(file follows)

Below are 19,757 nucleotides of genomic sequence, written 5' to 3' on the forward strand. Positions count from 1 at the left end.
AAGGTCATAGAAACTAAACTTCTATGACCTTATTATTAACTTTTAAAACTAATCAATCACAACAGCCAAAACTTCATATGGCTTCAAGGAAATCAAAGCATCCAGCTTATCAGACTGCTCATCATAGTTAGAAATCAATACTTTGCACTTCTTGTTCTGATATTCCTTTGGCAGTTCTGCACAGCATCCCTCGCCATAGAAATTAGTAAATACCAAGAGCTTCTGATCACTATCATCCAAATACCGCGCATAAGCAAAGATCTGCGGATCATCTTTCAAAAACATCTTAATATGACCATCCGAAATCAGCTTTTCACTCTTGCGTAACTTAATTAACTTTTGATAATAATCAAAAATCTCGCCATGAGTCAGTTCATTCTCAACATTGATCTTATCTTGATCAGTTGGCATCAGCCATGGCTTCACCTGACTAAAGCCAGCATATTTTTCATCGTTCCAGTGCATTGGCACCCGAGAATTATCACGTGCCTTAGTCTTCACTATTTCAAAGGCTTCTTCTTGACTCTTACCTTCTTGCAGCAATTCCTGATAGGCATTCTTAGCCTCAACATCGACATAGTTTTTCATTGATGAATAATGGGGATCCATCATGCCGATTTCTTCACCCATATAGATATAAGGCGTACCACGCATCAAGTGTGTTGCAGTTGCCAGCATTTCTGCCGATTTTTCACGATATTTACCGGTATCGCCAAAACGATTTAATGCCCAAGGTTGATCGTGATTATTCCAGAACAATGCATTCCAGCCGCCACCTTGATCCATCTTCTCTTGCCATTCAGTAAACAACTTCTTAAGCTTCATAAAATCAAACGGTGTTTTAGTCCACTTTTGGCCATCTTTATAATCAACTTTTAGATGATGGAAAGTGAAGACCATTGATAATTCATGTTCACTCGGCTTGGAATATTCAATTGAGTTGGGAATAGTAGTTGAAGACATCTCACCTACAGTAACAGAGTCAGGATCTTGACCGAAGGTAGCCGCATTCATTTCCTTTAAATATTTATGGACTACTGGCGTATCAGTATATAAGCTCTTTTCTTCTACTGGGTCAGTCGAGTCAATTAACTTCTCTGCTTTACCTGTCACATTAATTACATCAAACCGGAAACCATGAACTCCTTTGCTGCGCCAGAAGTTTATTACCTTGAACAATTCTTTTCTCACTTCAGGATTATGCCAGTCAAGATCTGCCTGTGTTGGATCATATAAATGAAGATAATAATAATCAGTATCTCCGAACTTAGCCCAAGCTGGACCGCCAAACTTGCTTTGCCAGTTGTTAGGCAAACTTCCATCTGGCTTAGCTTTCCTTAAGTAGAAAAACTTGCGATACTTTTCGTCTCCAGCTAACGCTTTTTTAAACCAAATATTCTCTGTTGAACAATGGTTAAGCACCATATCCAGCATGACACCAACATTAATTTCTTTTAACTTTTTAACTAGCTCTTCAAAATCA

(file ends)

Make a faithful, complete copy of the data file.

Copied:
Below are 19,757 nucleotides of genomic sequence, written 5' to 3' on the forward strand. Positions count from 1 at the left end.
AAGGTCATAGAAACTAAACTTCTATGACCTTATTATTAACTTTTAAAACTAATCAATCACAACAGCCAAAACTTCATATGGCTTCAAGGAAATCAAAGCATCCAGCTTATCAGACTGCTCATCATAGTTAGAAATCAATACTTTGCACTTCTTGTTCTGATATTCCTTTGGCAGTTCTGCACAGCATCCCTCGCCATAGAAATTAGTAAATACCAAGAGCTTCTGATCACTATCATCCAAATACCGCGCATAAGCAAAGATCTGCGGATCATCTTTCAAAAACATCTTAATATGACCATCCGAAATCAGCTTTTCACTCTTGCGTAACTTAATTAACTTTTGATAATAATCAAAAATCTCGCCATGAGTCAGTTCATTCTCAACATTGATCTTATCTTGATCAGTTGGCATCAGCCATGGCTTCACCTGACTAAAGCCAGCATATTTTTCATCGTTCCAGTGCATTGGCACCCGAGAATTATCACGTGCCTTAGTCTTCACTATTTCAAAGGCTTCTTCTTGACTCTTACCTTCTTGCAGCAATTCCTGATAGGCATTCTTAGCCTCAACATCGACATAGTTTTTCATTGATGAATAATGGGGATCCATCATGCCGATTTCTTCACCCATATAGATATAAGGCGTACCACGCATCAAGTGTGTTGCAGTTGCCAGCATTTCTGCCGATTTTTCACGATATTTACCGGTATCGCCAAAACGATTTAATGCCCAAGGTTGATCGTGATTATTCCAGAACAATGCATTCCAGCCGCCACCTTGATCCATCTTCTCTTGCCATTCAGTAAACAACTTCTTAAGCTTCATAAAATCAAACGGTGTTTTAGTCCACTTTTGGCCATCTTTATAATCAACTTTTAGATGATGGAAAGTGAAGACCATTGATAATTCATGTTCACTCGGCTTGGAATATTCAATTGAGTTGGGAATAGTAGTTGAAGACATCTCACCTACAGTAACAGAGTCAGGATCTTGACCGAAGGTAGCCGCATTCATTTCCTTTAAATATTTATGGACTACTGGCGTATCAGTATATAAGCTCTTTTCTTCTACTGGGTCAGTCGAGTCAATTAACTTCTCTGCTTTACCTGTCACATTAATTACATCAAACCGGAAACCATGAACTCCTTTGCTGCGCCAGAAGTTTATTACCTTGAACAATTCTTTTCTCACTTCAGGATTATGCCAGTCAAGATCTGCCTGTGTTGGATCATATAAATGAAGATAATAATAATCAGTATCTCCGAACTTAGCCCAAGCTGGACCGCCAAACTTGCTTTGCCAGTTGTTAGGCAAACTTCCATCTGGCTTAGCTTTCCTTAAGTAGAAAAACTTGCGATACTTTTCGTCTCCAGCTAACGCTTTTTTAAACCAAATATTCTCTGTTGAACAATGGTTAAGCACCATATCCAGCATGACACCAACATTAATTTCTTTTAACTTTTTAACTAGCTCTTCAAAATCA